Editor: It appears that such a proposal might get bipartisan support.
Ruthizer: There are groups that are opposed, such as the civil liberties groups or some individuals who are fearful of increased encroachment on individual liberty. By and large there is widespread support for this provision. It is fair to say that there is much less bipartisan support for those more generous provisions that would grant legalized status to the many undocumented immigrants who are currently in the U.S. Without all of these pieces being considered together, Congress is unlikely to approve a biometric identification system alone.
Editor: One of the reasons given for passage of the Arizona legislation was that the border is so poorly protected. What role do you see that playing in this debate?
Ruthizer: Some pundits are saying that this is going to increase the pressure on the federal government to step up enforcement along the border. While we have effectively militarized the border over the last five or six years, it really hasn't done very much to change the results. Others respond that the effect of the Arizona law is to crystallize the need for comprehensive reform at the federal level, including partly increasing border enforcement. But all the other components contained in the Schumer-Graham bills require more than just protecting the border - we need to deal with the large undocumented population, the future flow of immigrants and the thorny problem of temporary workers, which has long divided the business and labor communities in the U.S.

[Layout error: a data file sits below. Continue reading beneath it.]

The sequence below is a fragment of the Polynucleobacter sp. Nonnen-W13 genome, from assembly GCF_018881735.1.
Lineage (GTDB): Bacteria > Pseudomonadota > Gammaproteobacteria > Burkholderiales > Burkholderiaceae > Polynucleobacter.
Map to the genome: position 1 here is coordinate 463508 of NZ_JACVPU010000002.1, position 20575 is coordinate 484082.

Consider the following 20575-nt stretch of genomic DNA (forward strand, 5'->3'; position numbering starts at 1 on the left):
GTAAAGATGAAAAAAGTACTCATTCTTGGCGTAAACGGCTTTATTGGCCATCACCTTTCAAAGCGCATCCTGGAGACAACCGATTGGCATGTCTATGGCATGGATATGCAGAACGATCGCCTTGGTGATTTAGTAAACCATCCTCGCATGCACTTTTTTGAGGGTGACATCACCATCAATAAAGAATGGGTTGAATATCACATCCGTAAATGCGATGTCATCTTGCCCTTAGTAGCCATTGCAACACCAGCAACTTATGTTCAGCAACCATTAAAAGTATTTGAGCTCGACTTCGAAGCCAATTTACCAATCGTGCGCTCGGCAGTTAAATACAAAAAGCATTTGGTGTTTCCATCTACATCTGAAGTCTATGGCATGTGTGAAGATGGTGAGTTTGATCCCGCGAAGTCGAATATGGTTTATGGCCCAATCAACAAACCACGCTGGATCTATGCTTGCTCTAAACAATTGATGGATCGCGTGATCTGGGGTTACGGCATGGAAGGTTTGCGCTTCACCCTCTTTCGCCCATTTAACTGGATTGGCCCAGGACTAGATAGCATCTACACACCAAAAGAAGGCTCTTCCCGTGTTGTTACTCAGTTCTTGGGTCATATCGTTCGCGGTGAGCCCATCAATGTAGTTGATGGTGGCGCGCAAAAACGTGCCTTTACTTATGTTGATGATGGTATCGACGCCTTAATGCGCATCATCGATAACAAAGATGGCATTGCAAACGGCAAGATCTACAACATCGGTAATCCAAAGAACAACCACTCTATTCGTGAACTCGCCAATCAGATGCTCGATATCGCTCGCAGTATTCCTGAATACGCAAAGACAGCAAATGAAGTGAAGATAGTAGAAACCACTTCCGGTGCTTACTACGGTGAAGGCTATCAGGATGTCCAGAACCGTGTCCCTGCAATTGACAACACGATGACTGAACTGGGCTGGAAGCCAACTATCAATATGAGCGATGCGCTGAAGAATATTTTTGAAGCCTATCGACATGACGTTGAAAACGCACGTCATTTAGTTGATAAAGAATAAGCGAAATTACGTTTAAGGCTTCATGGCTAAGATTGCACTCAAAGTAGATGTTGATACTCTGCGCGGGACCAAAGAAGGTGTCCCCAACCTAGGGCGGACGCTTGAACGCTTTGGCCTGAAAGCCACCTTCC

Editor: Do you mean by temporary workers, agricultural workers?
Ruthizer: Workers across the board. The hospitality industry is very much dependent on unskilled labor, much of which comes from outside the United States because Americans don't want to do those jobs. Even in a down economy we still have a number of fields, such as meat packing, where the domestic workforce has proved inadequate. There is a feeling within the business community that there is a need for more legal immigration both on the low end as well as on the high end of the employment spectrum.
Editor: The Schumer-Graham bill would also provide that all those receiving advanced degrees in the sciences would be automatically admitted as permanent residents.
Ruthizer: That is one of the interesting and very forward-thinking proposals. Individuals with graduate science, technical, engineering and mathematics degrees would be granted an automatic permanent residence status (green card). I would like to see some corresponding liberalization for other fields that are equally important. In recent news, the Harvard Business School announced that its new dean is an Indian national and a graduate of the Indian Institute of Technology who came to America as a graduate student to study for a doctorate in management from M.I.T. Under the Schumer-Graham proposal, such a person would not be a beneficiary of that generous provision, which is limited only to the technical fields. While I applaud that proposal, I would like to see recognition of the very high value of skilled and professional foreign nationals in a whole variety of fields, not just in the technical ones.